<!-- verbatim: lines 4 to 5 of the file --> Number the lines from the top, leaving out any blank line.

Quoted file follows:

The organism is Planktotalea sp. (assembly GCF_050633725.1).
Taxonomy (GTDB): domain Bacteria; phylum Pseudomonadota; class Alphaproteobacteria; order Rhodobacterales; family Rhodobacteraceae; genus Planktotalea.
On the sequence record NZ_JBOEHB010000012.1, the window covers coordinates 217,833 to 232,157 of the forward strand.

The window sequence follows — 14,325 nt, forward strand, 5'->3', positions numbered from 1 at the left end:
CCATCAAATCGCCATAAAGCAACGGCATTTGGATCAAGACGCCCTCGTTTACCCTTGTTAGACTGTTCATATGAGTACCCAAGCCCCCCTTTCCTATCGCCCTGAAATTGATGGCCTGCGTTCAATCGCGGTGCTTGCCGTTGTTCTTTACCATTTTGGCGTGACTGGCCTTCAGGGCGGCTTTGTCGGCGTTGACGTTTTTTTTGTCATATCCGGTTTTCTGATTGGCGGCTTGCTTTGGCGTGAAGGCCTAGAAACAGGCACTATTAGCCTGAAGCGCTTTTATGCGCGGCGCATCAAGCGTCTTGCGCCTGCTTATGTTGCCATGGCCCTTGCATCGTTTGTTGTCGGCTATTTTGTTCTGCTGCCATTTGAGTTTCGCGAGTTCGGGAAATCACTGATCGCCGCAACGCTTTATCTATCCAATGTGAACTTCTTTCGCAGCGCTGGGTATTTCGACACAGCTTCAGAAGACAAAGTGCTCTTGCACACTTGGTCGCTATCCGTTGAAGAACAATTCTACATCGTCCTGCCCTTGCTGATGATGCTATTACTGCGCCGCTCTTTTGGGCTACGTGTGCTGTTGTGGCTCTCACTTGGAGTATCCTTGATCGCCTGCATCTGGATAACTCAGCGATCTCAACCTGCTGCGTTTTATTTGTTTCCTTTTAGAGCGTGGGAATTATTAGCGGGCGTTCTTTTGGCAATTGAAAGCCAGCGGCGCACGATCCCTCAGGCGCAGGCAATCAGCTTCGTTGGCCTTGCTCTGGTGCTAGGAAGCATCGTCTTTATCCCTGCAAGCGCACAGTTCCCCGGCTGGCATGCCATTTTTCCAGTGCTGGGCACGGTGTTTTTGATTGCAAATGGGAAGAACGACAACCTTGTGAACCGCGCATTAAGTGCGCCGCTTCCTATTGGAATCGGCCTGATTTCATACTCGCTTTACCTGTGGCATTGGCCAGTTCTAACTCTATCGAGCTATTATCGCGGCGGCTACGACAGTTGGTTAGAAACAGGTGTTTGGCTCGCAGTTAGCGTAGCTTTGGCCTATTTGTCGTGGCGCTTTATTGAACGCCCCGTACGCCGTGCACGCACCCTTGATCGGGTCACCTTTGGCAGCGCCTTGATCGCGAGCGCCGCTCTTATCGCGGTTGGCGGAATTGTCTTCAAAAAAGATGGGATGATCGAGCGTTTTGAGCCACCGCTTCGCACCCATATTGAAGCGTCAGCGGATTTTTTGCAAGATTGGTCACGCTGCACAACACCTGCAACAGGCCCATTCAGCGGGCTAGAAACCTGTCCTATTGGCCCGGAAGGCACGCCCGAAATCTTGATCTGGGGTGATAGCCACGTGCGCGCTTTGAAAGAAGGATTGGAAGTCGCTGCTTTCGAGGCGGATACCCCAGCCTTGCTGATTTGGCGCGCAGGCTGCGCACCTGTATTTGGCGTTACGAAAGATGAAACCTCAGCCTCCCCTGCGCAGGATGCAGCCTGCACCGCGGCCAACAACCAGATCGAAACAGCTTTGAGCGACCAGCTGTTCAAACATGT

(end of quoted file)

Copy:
The window sequence follows — 14,325 nt, forward strand, 5'->3', positions numbered from 1 at the left end:
CCATCAAATCGCCATAAAGCAACGGCATTTGGATCAAGACGCCCTCGTTTACCCTTGTTAGACTGTTCATATGAGTACCCAAGCCCCCCTTTCCTATCGCCCTGAAATTGATGGCCTGCGTTCAATCGCGGTGCTTGCCGTTGTTCTTTACCATTTTGGCGTGACTGGCCTTCAGGGCGGCTTTGTCGGCGTTGACGTTTTTTTTGTCATATCCGGTTTTCTGATTGGCGGCTTGCTTTGGCGTGAAGGCCTAGAAACAGGCACTATTAGCCTGAAGCGCTTTTATGCGCGGCGCATCAAGCGTCTTGCGCCTGCTTATGTTGCCATGGCCCTTGCATCGTTTGTTGTCGGCTATTTTGTTCTGCTGCCATTTGAGTTTCGCGAGTTCGGGAAATCACTGATCGCCGCAACGCTTTATCTATCCAATGTGAACTTCTTTCGCAGCGCTGGGTATTTCGACACAGCTTCAGAAGACAAAGTGCTCTTGCACACTTGGTCGCTATCCGTTGAAGAACAATTCTACATCGTCCTGCCCTTGCTGATGATGCTATTACTGCGCCGCTCTTTTGGGCTACGTGTGCTGTTGTGGCTCTCACTTGGAGTATCCTTGATCGCCTGCATCTGGATAACTCAGCGATCTCAACCTGCTGCGTTTTATTTGTTTCCTTTTAGAGCGTGGGAATTATTAGCGGGCGTTCTTTTGGCAATTGAAAGCCAGCGGCGCACGATCCCTCAGGCGCAGGCAATCAGCTTCGTTGGCCTTGCTCTGGTGCTAGGAAGCATCGTCTTTATCCCTGCAAGCGCACAGTTCCCCGGCTGGCATGCCATTTTTCCAGTGCTGGGCACGGTGTTTTTGATTGCAAATGGGAAGAACGACAACCTTGTGAACCGCGCATTAAGTGCGCCGCTTCCTATTGGAATCGGCCTGATTTCATACTCGCTTTACCTGTGGCATTGGCCAGTTCTAACTCTATCGAGCTATTATCGCGGCGGCTACGACAGTTGGTTAGAAACAGGTGTTTGGCTCGCAGTTAGCGTAGCTTTGGCCTATTTGTCGTGGCGCTTTATTGAACGCCCCGTACGCCGTGCACGCACCCTTGATCGGGTCACCTTTGGCAGCGCCTTGATCGCGAGCGCCGCTCTTATCGCGGTTGGCGGAATTGTCTTCAAAAAAGATGGGATGATCGAGCGTTTTGAGCCACCGCTTCGCACCCATATTGAAGCGTCAGCGGATTTTTTGCAAGATTGGTCACGCTGCACAACACCTGCAACAGGCCCATTCAGCGGGCTAGAAACCTGTCCTATTGGCCCGGAAGGCACGCCCGAAATCTTGATCTGGGGTGATAGCCACGTGCGCGCTTTGAAAGAAGGATTGGAAGTCGCTGCTTTCGAGGCGGATACCCCAGCCTTGCTGATTTGGCGCGCAGGCTGCGCACCTGTATTTGGCGTTACGAAAGATGAAACCTCAGCCTCCCCTGCGCAGGATGCAGCCTGCACCGCGGCCAACAACCAGATCGAAACAGCTTTGAGCGACCAGCTGTTCAAACATGT